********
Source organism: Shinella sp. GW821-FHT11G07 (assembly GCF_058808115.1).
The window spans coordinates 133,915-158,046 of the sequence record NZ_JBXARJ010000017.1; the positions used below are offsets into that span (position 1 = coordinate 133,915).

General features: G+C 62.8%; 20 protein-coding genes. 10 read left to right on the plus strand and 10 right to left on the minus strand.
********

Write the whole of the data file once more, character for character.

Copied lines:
Source organism: Shinella sp. GW821-FHT11G07 (assembly GCF_058808115.1).
The window spans coordinates 133,915-158,046 of the sequence record NZ_JBXARJ010000017.1; the positions used below are offsets into that span (position 1 = coordinate 133,915).

General features: G+C 62.8%; 20 protein-coding genes. 10 read left to right on the plus strand and 10 right to left on the minus strand.